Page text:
We consider the Einstein-Maxwell-fluid constraint equations, and make use of the conformal method to construct and parametrize constant-mean-curvature hyperboloidal initial data sets that satisfy the shear-free condition. This condition is known to be necessary in order that a spacetime development admit a regular conformal boundary at future null infinity. We work with initial data sets in a variety of regularity classes, primarily considering those data sets whose geometries are weakly asymptotically hyperbolic, as defined in [arXiv:1506.03399]. These metrics are $C^{1,1}$ conformally compact, but not necessarily $C^2$ conformally compact. In order to ensure that the data sets we construct are indeed shear-free, we make use of the conformally covariant traceless Hessian introduced in [arXiv:1506.03399]. We furthermore construct a class of initial data sets with weakly asymptotically hyerbolic metrics that may be only $C^{0,1}$ conformally compact; these data sets are insufficiently regular to make sense of the shear-free condition.

A third paper, joint with Iva Stavrov Allen, has also been posted.

Smoothly compactifiable shear-free hyperboloidal data is dense in the physical topology.

We show that any polyhomogeneous asymptotically hyperbolic constant-mean-curvature solution to the vacuum Einstein constraint equations can be approximated, arbitrarily closely in Hölder norms determined by the physical metric, by shear-free smoothly conformally compact vacuum initial data.

## Writing and math

I’m collecting links (in no particular order) to resources for students concerning writing math.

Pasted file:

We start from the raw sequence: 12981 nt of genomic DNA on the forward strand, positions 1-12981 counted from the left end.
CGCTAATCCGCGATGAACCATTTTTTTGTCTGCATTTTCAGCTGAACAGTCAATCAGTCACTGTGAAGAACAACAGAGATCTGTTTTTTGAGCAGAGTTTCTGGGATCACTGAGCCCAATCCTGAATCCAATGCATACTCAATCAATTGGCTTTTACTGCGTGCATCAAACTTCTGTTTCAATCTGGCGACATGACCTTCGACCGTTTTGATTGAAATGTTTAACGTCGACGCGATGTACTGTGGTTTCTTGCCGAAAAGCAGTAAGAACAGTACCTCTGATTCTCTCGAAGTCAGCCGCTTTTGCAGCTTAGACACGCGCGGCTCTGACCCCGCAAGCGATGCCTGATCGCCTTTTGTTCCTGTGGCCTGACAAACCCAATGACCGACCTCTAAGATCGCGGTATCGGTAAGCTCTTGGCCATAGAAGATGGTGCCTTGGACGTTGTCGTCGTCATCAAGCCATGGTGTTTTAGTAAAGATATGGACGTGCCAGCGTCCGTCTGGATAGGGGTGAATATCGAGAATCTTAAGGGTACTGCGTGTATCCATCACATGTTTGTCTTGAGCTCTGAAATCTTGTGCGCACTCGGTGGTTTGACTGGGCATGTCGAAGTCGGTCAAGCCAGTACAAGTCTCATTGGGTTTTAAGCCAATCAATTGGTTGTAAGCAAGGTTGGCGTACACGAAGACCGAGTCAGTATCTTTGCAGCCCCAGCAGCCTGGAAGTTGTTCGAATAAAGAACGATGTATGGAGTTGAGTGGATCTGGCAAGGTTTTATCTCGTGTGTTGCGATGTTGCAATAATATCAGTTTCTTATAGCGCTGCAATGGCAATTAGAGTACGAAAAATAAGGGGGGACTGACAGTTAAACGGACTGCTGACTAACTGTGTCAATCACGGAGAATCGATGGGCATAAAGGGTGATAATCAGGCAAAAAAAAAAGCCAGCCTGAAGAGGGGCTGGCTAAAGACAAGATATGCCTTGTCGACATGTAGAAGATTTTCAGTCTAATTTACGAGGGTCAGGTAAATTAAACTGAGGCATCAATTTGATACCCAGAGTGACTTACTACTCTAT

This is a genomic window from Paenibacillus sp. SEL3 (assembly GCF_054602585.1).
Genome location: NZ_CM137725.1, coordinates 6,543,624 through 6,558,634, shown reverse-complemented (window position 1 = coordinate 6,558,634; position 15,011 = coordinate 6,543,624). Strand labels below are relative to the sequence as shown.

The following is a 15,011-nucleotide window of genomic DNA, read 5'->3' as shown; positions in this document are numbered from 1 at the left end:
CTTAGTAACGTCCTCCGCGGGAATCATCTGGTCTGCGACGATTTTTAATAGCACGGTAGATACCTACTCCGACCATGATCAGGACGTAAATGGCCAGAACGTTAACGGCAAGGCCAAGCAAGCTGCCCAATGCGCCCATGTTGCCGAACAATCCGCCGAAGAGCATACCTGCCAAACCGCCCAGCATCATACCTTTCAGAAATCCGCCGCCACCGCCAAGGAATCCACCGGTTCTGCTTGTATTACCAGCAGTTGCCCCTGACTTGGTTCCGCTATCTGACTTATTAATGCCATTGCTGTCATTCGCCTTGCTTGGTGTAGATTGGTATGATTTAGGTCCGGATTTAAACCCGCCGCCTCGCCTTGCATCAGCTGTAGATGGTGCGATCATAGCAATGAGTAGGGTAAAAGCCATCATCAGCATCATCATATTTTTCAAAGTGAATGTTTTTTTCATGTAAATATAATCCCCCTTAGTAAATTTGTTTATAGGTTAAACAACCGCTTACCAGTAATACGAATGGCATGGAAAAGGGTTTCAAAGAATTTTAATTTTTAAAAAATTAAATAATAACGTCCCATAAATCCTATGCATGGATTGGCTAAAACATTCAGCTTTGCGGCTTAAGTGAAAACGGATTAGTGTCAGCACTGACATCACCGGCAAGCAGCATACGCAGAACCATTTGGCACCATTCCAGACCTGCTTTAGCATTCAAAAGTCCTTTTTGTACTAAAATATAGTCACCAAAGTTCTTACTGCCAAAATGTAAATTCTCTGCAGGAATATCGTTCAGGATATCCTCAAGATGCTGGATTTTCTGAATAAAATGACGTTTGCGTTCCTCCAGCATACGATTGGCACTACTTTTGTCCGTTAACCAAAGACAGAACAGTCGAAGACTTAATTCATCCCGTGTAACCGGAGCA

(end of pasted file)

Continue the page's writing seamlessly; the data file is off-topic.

I’ll add to this list when I find more…

## Math 235, Spring 2015: Comments on Report 2

After grading (most of) the second round of reports, I have the following comments:

• While it is necessary to state the methods being used to analyze a system (such as linearizing about an equilibrium), it is not necessary to explain the theory behind the method, or to show all the details. Rather, it is better to tell the reader what method is being used and then to report the result. If the method is long or complicated, you might show the result of an intermediate step.

For example, if you linearize about an equilibrium and find that it is a saddle point, you might report what the eigenvalues are.
One consequence is that most of the math work you do won’t actually get typed up.

• In general, the reports needed to include more interpretation and less computational details.
• Further, it is important to remember that it is the model that is being interpreted. In this case, the model is an “idealized predator-prey model.” While the introduction can motivate such a model by mentioning specific predatory-prey situations, you are not analyzing a specific situation. Rather, you are analyzing the model. This has two important consequences:
• The mechanisms which cause/explain behavior are mathematical, not biological. That is, the reason variable $x$ tends to zero is not because some species isn’t getting enough food, but because the differential equation governing $x$ is pushing the value down.
• If a mathematical statement is made (such as $x$ decreases to zero) this needs to be justified mathematically. A biological interpretation or rationale is neither sufficient nor appropriate.